Album Review: Chris Brown - Graffiti

Posted by Mack of Sound-Savvy On 12:36 PM

Artist: Chris Brown
Album: Graffiti
Release Date: 12.8.09

Four years ago, the world met Chris Brown: a golden boy with a squeaky clean image, amazing stage presence and dance moves that few of his entertainment counterparts could match, much less rival. His growth as a man and an artist has seen significant highs and this year, it saw significant lows. This evolutionary journey is chronicled on his new album Graffiti with songs of loss, love, and the pressures of fame. The title is all too fitting – when an object is defaced with graffiti, it’s no longer clean, the innocence is lost and the world has left an indelible mark. Such is the case with Chris Brown, re-emerging from a tumultuous year with a new image, no longer bearing the child-like innocence we once knew.  But as you will note on the album, some of his graffiti is self-induced…

True to his style of making pop smashes with street-dance potential, the lead single I Can Transform Ya was a vibrant and energetic return to the forefront for Brown much like Wait, a similar track on the album featuring The Game and fellow VA prince Trey Songz.  But it was the followup single Crawl that showed the maturity in Chris’ vocals and overall sound in an epic power ballad. So Cold is the album’s most apologetic offering, a sentimental love song where he croons presumably of Rihanna (“tell her I miss her, tell her I need her, tell her I want her to come back… tell her I’m sorry, can you forgive me”). The third single Sing Like Me applies the bait-and-switch, masking Brown’s playboy intentions beneath a gentle melody while What I Do is more boisterous with a dose of Southern swag and flashy lyrics accompanied by an ill-timed and out of place verse from raunchy rapper Plies – T.I. or Bun B could have done the track more justice. Ryan Leslie’s need for variety is evident on Famous Girl, which he produced with the same sound as all Leslie’s previous work – too predictable; sounds like everything we’ve heard too many times. Besides, is now REALLY the time to point fingers? The album attempts to get steamy on Tha Bizness-produced Take My Time with a cameo from fellow R&B singer Tank and this could easily serve as a sequel to Brown’s Take You Down. Next single could definitely be Pass Out, which has international pop/dance appeal all over it. Lucky Me is a pity party of a ballad that examines the pressures of stardom and the realities of life for the young star. Exorcising his own personal demons, Chris Brown bears “the weight of the world” on Fallin’ Down, a highlight of the album characterized by strong vocals, strong lyrics and some tight harmonies. Surprisingly enough, the album might’ve fared stronger if the bonus tracks like For Ur Love, I Love You, and I Need This had been included as standard issues.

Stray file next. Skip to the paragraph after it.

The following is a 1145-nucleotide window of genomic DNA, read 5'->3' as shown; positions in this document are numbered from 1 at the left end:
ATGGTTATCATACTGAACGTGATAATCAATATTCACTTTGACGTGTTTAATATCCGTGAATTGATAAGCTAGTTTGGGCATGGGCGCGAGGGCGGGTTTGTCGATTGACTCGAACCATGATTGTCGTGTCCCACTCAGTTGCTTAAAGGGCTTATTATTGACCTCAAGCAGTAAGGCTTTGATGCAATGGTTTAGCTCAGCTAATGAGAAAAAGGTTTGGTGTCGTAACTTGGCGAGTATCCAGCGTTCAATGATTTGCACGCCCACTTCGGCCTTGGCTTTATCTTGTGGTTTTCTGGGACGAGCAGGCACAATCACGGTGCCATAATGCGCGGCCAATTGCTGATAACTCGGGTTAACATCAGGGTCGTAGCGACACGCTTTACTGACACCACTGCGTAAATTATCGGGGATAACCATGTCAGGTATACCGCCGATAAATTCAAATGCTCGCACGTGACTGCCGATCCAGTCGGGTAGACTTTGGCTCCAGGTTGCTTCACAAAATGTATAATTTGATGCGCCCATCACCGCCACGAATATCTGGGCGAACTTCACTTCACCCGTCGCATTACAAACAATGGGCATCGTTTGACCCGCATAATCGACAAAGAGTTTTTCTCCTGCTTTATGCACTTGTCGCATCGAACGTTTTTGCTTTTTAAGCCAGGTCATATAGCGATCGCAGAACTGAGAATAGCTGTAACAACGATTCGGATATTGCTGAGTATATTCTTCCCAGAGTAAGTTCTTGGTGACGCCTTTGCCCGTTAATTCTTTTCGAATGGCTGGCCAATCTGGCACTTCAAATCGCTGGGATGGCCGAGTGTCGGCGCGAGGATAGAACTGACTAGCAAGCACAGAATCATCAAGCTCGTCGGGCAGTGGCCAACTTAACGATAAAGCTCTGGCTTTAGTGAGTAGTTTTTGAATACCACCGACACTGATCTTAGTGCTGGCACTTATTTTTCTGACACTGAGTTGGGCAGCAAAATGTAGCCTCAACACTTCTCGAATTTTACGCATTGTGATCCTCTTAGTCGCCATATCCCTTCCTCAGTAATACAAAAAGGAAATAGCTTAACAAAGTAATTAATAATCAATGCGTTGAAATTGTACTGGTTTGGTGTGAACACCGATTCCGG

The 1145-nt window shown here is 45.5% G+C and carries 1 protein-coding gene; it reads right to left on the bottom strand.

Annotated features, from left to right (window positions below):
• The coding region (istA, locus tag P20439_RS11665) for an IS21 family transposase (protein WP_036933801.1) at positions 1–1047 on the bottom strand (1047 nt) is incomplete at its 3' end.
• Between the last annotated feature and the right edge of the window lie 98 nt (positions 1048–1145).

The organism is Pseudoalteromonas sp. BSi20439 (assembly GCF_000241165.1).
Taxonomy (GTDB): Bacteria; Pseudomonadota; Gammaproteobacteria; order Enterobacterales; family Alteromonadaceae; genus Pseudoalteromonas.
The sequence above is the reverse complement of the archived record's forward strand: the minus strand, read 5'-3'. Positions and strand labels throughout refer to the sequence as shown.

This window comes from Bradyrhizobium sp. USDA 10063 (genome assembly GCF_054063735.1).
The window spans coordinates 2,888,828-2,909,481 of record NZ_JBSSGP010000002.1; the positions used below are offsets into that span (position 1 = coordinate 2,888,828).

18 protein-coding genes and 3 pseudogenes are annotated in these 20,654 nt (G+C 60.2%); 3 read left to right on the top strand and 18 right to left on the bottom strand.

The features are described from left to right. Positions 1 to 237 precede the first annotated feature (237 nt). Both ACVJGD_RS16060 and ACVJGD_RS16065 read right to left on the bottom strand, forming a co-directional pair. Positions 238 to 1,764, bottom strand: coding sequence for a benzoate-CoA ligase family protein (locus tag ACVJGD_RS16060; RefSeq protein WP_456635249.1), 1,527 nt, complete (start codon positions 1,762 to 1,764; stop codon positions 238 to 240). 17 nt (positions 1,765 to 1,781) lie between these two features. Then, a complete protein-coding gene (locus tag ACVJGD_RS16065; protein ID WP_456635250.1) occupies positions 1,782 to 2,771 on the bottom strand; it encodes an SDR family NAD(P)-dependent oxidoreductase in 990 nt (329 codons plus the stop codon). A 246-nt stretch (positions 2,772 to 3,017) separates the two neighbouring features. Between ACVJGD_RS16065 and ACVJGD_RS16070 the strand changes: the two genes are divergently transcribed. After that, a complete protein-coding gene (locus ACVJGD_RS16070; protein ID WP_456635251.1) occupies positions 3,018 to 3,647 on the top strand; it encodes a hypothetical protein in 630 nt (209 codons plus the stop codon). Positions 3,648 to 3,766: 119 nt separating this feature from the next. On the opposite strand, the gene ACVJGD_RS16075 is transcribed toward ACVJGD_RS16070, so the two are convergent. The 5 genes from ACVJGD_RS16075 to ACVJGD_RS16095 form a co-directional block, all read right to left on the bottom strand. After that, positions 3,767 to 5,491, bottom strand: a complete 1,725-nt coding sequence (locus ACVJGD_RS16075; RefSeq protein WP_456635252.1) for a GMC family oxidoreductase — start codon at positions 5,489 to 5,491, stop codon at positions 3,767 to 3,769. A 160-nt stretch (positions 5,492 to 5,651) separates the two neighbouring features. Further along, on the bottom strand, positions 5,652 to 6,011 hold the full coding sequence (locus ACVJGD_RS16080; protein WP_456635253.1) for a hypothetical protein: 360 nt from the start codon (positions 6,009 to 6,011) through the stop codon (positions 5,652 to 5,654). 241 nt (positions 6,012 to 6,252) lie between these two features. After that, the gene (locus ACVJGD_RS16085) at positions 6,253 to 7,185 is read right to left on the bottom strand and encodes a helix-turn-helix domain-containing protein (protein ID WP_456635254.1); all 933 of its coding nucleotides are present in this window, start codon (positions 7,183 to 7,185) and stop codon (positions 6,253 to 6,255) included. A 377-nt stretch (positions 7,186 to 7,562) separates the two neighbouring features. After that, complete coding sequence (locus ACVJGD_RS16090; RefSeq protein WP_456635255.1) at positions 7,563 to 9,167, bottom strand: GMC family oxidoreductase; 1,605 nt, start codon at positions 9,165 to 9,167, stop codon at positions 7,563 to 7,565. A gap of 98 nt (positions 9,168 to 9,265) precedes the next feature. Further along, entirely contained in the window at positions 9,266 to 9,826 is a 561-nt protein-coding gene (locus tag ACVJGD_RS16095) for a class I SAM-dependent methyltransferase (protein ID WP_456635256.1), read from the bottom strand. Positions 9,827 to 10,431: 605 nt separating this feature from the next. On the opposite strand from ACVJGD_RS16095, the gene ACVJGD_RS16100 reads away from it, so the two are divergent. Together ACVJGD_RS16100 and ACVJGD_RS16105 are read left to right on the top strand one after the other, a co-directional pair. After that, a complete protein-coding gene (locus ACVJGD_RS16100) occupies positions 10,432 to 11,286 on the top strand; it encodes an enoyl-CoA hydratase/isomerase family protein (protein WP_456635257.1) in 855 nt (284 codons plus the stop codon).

One could draw lots of parallels between Graffiti and his previous album Exclusive – they mostly follow the same formula, but the new album is better, harder, and more intense than his previous work. There isn’t much change in style, but there’s a deeper level of content here that connects with a more mature audience. I will say that there's a bit of duality here when it comes to his image - is he the apologetic nice-guy or the derided playboy we've seen in the tabloids? There weren’t any tracks bad enough to skip over completely, though some don’t measure up as well as others making this project solid, but not classic. Embattled he may be, but broken he is not, despite the graffiti on the wall…

Sound-Savvy rates Graffiti with 3.5 out of 5 platinum headphones.

1 Comment

  1. bshepjr Said,

    i'd give it a 4.

    "i'll go" is a good song too! "crawl" being the best, obviously. "wait" has hit written all over it. lol @ ryan leslie, so TRUE. he needs to switch it up!

    Posted on December 8, 2009 at 1:18 PM


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